page 38 
FOR 29 MAY 2003 THROUGH 26 MAY 2004 
Richard W. Reynolds 
National Climatic Data Center 
NESDIS, NOAA, Asheville, NC 
The  sea  surface  temperature  (SST)  variability  is  based  on  the  weekly  optimum 
interpolation (OI) analyses of Reynolds et al. (2002) and is shown as anomalies with respect 
to a1971 2002 climatological base period. To best demonstrate the changes between 2003 and 
a more typical period, figure 1 shows the mean and standard deviation of the weekly anomaly 
for the 14 year period beginning in 1990 and including 2003. The top panel in figure 1 shows 
the  mean  anomaly.  This  field  is  very  flat  with  indications  of  small  positive  anomalies 
occurring  primarily  in  the  tropics  and  in  the  North  Atlantic.  These  anomalies  are  primarily 
due to the overall global warming of SSTs that has been occurring since the 1970s. The lower 
panel shows strong SST anomaly variability in the eastern and central tropical Pacific due to 
ENSO events. This period includes the strong El Nino event of 1997 1998. In addition, there 
is  indication  of  important  variability  in  middle  latitudes,  especially  in  the  Northern 
The  mean  and  standard  deviation  of  the  anomaly  for  29  May  2003  through  26  May 
2004  is  shown  in  figure  2.  The  upper  panel  of  figure  2  shows  that  the  mean  anomaly  has 
stronger  signals  than  the  same  panel  in  figure  1.  There  are  positive  anomalies  greater  than 
C in the central and western Pacific tropical Pacific and in most of the Atlantic north of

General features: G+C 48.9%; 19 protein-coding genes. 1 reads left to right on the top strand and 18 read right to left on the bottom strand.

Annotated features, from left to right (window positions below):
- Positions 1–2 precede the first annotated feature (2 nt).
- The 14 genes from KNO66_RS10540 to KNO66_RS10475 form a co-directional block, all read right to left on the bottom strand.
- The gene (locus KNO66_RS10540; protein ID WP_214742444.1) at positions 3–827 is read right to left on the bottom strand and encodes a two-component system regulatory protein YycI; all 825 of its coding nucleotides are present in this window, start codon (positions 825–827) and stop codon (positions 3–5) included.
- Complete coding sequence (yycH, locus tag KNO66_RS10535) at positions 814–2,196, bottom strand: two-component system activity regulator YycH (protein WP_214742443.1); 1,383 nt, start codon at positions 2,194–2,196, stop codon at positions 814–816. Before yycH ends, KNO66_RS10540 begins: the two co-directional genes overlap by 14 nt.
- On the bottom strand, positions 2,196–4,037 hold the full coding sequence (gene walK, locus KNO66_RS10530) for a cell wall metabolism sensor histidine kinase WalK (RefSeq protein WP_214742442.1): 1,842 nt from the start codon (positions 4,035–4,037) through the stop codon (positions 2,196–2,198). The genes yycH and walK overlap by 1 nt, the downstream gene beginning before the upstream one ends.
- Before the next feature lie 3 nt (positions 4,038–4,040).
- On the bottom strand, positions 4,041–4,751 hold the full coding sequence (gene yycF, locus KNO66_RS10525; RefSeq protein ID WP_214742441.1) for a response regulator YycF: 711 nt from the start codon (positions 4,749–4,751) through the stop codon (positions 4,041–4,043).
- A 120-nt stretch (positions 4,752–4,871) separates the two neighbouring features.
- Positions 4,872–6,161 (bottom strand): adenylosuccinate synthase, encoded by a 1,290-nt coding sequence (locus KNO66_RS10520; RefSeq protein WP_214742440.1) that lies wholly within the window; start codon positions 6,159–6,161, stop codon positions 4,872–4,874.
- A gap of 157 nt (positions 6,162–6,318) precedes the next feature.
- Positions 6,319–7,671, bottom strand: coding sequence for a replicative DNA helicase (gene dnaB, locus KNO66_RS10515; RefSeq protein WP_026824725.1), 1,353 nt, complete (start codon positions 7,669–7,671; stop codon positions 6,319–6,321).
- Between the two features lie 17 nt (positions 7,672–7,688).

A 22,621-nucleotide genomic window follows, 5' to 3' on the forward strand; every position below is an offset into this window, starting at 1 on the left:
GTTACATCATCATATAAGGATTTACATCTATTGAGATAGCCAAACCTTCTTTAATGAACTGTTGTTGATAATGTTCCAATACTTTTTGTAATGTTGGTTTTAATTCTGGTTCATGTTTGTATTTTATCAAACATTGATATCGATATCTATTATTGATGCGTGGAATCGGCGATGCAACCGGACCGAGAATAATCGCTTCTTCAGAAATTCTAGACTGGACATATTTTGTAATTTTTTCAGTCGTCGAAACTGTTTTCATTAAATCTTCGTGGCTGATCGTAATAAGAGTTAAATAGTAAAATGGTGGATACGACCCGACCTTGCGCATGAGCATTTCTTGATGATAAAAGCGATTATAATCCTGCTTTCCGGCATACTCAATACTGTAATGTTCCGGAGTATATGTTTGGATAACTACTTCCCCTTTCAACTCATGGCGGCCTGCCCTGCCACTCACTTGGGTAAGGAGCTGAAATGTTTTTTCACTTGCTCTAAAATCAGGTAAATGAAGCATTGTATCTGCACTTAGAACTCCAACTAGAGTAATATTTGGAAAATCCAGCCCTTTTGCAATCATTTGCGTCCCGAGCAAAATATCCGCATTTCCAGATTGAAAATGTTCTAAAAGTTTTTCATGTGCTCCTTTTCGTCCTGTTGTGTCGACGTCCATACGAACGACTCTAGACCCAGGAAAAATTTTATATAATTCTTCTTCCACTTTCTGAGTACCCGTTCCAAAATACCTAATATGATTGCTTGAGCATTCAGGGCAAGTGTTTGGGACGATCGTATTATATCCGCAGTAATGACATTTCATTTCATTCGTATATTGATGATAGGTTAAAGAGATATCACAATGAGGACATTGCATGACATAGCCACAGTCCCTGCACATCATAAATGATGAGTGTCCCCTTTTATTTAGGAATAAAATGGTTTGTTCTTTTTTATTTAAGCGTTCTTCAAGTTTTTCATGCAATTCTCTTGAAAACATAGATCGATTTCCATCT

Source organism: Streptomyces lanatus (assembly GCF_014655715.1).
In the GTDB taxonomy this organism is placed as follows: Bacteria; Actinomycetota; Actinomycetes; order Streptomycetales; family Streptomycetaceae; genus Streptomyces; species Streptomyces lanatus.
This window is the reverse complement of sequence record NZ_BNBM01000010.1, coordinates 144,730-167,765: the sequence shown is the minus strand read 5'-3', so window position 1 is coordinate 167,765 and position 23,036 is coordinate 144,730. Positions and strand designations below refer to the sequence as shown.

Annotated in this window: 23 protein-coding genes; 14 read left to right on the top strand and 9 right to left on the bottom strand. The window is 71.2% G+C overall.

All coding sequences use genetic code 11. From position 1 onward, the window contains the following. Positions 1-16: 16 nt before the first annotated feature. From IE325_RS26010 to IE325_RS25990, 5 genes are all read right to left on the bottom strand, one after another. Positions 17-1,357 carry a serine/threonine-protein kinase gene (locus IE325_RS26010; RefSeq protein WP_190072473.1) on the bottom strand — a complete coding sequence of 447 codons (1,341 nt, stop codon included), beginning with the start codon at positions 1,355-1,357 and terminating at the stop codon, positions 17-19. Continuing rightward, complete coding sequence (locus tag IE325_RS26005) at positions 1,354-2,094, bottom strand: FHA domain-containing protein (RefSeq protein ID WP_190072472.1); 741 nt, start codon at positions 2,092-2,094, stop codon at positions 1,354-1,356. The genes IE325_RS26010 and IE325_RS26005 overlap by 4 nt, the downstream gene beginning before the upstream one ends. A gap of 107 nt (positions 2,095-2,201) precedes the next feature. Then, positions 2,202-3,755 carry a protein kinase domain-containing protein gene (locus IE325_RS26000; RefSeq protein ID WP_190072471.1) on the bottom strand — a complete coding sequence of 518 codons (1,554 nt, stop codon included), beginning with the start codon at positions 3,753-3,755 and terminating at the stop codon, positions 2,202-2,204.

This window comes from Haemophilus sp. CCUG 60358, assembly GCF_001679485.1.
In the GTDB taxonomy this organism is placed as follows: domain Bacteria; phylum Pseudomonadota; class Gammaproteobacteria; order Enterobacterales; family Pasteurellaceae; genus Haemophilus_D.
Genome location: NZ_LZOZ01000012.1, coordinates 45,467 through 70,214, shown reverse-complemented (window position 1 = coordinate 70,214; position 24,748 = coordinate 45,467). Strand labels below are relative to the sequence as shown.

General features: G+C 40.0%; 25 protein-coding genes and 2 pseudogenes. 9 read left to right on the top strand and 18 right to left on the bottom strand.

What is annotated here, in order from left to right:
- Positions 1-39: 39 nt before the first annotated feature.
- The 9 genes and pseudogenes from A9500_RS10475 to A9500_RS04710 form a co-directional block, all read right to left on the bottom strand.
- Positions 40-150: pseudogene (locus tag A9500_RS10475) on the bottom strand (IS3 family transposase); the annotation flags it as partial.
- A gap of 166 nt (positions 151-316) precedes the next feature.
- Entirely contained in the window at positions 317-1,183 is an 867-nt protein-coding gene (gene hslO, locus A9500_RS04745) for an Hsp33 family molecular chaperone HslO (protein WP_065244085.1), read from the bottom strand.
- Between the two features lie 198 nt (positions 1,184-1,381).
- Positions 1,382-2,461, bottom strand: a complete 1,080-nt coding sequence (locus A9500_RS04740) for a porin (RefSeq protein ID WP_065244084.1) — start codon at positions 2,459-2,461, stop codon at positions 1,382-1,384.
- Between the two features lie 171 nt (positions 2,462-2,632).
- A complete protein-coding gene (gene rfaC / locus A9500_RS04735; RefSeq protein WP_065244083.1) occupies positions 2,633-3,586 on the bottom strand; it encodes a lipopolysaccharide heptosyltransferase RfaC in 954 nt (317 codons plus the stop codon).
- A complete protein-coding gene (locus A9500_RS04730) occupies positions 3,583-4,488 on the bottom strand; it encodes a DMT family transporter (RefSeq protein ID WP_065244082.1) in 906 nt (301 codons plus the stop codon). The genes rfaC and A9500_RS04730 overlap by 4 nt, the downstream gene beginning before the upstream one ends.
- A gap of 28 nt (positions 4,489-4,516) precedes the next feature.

S.  The  positive  anomalies  are  even  stronger  between  50
N  and  70
N  with  some  regions 
with  anomalies  above  1.8
C.  The  lower  panel  of  Figure  2  shows  the  anomaly  standard 
deviation.  Here  the  major  variability  occurs  in  northern  middle  latitudes  with  little  tropical 
Pacific variability because the weak El Nino event which ended in March 2003. The ENSO 
signal is much clearly much weaker than the signal shown in figure 1. 
Time  series  of  the  SST  anomalies  are  now  examined  in  two  regions  from  January 
1997  through  28  May  2004.  The  upper  panel  in  figure  3  shows  the  time  series  of  the  SST 
anomaly  averaged  over  most  the  North  Atlantic  between  50
N  and  70
N.  This  time  series 
shows  a  strong  positive  anomaly  >1
C  which  lasted  from  July  2003  through  the  end  of 
October  2003.  This  warming  is  the  oceanic  signature  of  the  heat  wave  which  occurred  in 
Europe  in  the  summer  of  2003.  During  this  period  the  Climate  Prediction  Center s  North 
Atlantic Oscillation (NAO) Index, which is defined from sea level pressure, showed a positive 
NAO  signal  which  is  associated  with  a  European  climate  which  is  cooler  and  wetter  than 
normal. However, the NAO link with climate is primarily for the winter season. Please note 
that there is a drop in the SST anomaly at the end of May 2004. This drop is over 1
C from 
the highest value in the summer of 2003. However, this drop brings the SSTs closer to normal 
and  is  and  clearly  suggests  that  the  7
C  drop  depicted  in  the  movie  "The  Day  After 
Tomorrow" is not occurring. 
The  lower  panel  of  figure  3  shows  a  time  series  of  SST  anomalies  in  the  tropical 
eastern  Pacific  between  10
S  and  10
N  for  a  region  often  referred  to  as  the  Nino 3  region. 
Here the strong El Nino warming of 1997 is clearly evident. In 2002 2003 there was a weak 
El  Nino  which  ended  in  March  2003.  The  Climate  Prediction  center  has  predicted  normal, 

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